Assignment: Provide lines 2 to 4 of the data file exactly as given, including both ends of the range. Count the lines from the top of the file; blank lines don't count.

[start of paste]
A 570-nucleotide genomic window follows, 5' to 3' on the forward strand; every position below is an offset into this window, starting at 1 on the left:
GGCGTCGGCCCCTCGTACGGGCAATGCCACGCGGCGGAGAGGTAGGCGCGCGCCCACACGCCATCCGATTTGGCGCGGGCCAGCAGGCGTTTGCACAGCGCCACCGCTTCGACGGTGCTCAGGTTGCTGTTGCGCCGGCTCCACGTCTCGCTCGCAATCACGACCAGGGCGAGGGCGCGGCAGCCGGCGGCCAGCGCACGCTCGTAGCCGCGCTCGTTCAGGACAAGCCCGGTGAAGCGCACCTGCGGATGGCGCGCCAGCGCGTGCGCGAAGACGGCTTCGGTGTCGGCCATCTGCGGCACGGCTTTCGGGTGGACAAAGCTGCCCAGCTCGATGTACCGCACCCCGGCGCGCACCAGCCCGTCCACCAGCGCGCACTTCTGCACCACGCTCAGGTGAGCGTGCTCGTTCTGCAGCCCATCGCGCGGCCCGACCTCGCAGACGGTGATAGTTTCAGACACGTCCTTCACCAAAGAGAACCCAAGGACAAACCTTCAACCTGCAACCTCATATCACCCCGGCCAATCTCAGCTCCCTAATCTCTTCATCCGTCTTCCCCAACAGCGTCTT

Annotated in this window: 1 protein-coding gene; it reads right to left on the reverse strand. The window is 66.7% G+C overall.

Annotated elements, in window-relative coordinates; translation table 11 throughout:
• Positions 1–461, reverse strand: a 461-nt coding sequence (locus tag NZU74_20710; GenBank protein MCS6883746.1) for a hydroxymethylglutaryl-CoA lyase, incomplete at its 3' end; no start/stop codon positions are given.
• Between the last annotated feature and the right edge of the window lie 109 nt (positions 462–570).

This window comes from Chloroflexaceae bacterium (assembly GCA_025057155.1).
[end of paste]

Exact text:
GGCGTCGGCCCCTCGTACGGGCAATGCCACGCGGCGGAGAGGTAGGCGCGCGCCCACACGCCATCCGATTTGGCGCGGGCCAGCAGGCGTTTGCACAGCGCCACCGCTTCGACGGTGCTCAGGTTGCTGTTGCGCCGGCTCCACGTCTCGCTCGCAATCACGACCAGGGCGAGGGCGCGGCAGCCGGCGGCCAGCGCACGCTCGTAGCCGCGCTCGTTCAGGACAAGCCCGGTGAAGCGCACCTGCGGATGGCGCGCCAGCGCGTGCGCGAAGACGGCTTCGGTGTCGGCCATCTGCGGCACGGCTTTCGGGTGGACAAAGCTGCCCAGCTCGATGTACCGCACCCCGGCGCGCACCAGCCCGTCCACCAGCGCGCACTTCTGCACCACGCTCAGGTGAGCGTGCTCGTTCTGCAGCCCATCGCGCGGCCCGACCTCGCAGACGGTGATAGTTTCAGACACGTCCTTCACCAAAGAGAACCCAAGGACAAACCTTCAACCTGCAACCTCATATCACCCCGGCCAATCTCAGCTCCCTAATCTCTTCATCCGTCTTCCCCAACAGCGTCTT

Annotated in this window: 1 protein-coding gene; it reads right to left on the reverse strand. The window is 66.7% G+C overall.

Annotated elements, in window-relative coordinates; translation table 11 throughout: